The game is focused on exploration, with hex-crawl style play, punctuated by visits to villages and strongholds as well as dungeons and ruined castles. The exploration rules remind some players of a lighter version of The One Ring's travel rules, with different roles to be fulfilled in terms of one player character using survival skills to lead the way through the wilderness to avoid the party getting lost or running into hazards, and one player character keeping watch to avoid ambushes and make any random encounters along the way optional. There's some light resource management (you don't track individual units of rations or water but rather roll resource dice with each use to see if your supplies are running out) that may prompt other party members to forage, hunt or fish to avoid conditions like Hunger and Thirst. Party members might also fulfill important roles such as cooking the food others have caught or found (otherwise it won't last to become a resource), making camp (if a campsite isn't built in a good place or done well, you might wind up getting soggy or setting up your tent on an insect colony), and other chores. With each 10 kilometer hex you enter, you roll to see if you safely navigated the wilderness and if the lookout will spot any random encounters that the gamemaster might have rolled up, but there's plenty for everyone to do in this mode of play, although it's probably a good idea to make sure everyone is involved in decision making.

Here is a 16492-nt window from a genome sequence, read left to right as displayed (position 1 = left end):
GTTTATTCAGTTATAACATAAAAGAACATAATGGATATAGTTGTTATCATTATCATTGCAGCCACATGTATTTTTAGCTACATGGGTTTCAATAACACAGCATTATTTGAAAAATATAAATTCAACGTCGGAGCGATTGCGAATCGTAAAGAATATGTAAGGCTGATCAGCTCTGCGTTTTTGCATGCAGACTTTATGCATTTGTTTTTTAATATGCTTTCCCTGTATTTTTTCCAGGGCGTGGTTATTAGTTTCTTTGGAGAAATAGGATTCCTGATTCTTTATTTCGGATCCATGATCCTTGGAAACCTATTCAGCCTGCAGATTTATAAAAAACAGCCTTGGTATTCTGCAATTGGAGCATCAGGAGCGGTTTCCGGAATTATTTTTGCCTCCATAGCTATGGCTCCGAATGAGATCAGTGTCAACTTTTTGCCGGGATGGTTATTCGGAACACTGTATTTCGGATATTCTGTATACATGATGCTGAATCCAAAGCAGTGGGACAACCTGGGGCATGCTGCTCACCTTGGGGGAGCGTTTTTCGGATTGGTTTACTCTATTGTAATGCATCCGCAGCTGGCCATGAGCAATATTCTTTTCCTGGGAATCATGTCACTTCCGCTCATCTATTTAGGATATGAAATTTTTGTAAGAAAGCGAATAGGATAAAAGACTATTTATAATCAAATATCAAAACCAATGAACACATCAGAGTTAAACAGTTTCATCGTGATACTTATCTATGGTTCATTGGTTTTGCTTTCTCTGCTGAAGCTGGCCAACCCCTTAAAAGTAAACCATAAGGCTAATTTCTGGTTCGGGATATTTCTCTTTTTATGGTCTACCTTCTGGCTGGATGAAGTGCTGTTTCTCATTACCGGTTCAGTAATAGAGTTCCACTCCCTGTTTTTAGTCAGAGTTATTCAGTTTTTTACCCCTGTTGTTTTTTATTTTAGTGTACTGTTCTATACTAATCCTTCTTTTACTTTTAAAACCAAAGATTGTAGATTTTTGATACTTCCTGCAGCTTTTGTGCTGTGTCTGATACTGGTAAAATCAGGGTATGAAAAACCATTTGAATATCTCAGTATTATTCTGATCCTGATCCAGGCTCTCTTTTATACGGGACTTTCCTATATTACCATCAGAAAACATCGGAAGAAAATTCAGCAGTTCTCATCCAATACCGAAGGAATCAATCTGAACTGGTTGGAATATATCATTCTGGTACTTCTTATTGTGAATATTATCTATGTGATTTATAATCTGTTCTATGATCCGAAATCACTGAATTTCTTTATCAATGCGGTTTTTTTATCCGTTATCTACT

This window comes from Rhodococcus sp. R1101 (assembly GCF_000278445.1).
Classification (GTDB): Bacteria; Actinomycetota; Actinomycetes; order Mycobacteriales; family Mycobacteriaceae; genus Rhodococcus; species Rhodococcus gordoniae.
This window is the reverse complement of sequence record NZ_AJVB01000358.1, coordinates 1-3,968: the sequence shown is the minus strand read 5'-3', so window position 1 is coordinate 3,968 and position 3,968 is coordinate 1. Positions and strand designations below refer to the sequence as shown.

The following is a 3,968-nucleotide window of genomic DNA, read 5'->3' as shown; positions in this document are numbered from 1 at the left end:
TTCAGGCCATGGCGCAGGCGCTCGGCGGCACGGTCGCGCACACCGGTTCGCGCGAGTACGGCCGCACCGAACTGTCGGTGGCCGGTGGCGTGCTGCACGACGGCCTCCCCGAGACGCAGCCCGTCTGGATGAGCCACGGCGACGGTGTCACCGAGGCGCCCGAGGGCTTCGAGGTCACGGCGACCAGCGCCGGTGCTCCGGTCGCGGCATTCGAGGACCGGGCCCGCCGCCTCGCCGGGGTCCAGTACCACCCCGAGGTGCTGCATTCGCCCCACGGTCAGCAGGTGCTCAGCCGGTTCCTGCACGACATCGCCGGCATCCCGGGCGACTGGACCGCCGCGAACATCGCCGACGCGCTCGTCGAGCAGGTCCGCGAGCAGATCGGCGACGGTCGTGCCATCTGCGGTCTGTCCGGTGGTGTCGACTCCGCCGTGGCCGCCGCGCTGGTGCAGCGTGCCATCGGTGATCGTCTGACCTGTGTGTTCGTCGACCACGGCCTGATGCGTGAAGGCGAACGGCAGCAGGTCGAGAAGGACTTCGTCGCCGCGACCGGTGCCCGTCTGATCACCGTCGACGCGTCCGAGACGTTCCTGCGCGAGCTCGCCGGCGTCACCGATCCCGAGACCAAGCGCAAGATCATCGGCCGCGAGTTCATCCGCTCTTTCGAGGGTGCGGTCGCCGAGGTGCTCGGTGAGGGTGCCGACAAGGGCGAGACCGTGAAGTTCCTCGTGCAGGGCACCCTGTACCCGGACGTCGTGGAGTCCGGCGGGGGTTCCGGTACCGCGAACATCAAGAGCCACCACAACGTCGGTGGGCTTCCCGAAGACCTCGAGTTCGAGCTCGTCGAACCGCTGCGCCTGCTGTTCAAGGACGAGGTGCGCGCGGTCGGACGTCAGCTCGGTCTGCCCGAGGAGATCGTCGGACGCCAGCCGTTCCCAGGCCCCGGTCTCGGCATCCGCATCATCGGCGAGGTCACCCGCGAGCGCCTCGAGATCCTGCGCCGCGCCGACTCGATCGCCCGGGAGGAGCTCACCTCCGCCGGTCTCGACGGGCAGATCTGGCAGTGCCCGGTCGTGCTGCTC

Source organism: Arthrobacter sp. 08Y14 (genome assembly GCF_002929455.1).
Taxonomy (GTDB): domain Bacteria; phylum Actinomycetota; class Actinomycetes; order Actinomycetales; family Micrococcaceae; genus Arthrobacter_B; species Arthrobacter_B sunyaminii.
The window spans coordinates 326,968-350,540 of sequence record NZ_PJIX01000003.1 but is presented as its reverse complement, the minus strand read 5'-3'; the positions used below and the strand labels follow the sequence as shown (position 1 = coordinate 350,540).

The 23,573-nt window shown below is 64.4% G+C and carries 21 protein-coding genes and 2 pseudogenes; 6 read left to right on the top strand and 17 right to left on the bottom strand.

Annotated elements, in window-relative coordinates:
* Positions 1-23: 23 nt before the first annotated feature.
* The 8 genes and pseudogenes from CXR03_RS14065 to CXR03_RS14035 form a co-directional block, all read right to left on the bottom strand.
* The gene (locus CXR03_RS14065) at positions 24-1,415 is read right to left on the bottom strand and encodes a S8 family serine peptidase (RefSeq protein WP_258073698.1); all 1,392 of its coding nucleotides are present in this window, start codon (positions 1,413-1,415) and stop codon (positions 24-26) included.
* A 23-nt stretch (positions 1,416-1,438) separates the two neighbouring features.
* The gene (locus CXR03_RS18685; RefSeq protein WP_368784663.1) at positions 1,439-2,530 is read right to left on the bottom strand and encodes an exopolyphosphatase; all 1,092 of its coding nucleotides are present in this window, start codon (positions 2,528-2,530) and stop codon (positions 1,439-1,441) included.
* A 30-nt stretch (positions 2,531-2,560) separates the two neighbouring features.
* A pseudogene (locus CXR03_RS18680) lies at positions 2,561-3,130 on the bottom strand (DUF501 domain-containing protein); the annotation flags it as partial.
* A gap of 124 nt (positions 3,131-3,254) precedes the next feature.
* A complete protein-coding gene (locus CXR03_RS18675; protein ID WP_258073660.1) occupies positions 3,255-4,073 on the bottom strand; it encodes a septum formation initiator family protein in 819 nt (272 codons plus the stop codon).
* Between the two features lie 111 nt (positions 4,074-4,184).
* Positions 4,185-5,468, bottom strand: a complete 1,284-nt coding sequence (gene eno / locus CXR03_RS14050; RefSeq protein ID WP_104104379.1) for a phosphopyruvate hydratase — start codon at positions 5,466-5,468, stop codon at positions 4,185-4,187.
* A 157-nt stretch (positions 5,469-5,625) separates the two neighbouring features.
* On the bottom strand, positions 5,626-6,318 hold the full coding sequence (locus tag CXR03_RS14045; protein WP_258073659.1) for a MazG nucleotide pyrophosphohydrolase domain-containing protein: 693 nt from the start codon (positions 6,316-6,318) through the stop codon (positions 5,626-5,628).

The map of Ravenland, the titular Forbidden Lands, is covered in icons where a hex will have a village, castle, or dungeon. It is up to the gamemaster to place the highly detailed adventure locations Free League and freelancers working on the game have come up with in those hexes. There are three locations in the Gamemaster's Guide, one each of a village, a dungeon and a castle. These can be used on their own, but they also play into the Raven's Purge campaign, which can be bought separately and has a great deal more locations. They say that the gamemaster can place these locations anywhere there's a corresponding icon on the map, and technically you can (technically, you can do anything you want at your game table) but every location has a legend and a history, and might have geographical features or suggestions for where it should be placed that in some cases - if carefully considered - lend the location to being placed in only one or two places on the map. Narrowing things further, the gamemaster's guide has a map showing where each Kin (fantasy race or subrace/clan) has settled. For example, if you're placing the laboratory and stronghold of a certain villain who called forth demons from a demonic portal, there's only one castle icon on the map adjacent to where history tells you there's a demonic portal. If you had a village that was a burial ground for officers killed in the Alder Wars that should be along a river, well, you've got several villages along rivers on the map, but there's a certain area between which Zygofer's forces would probably have met Alderland's in battle. Some locations are more flexible than others, if you want someone who understands the full history and context of the location to feel it makes any sense. This is possibly my one semi-criticism of the game, although the lack of labels on the map adds to the replayability of the campaign and makes it easy to reskin the game world as you please.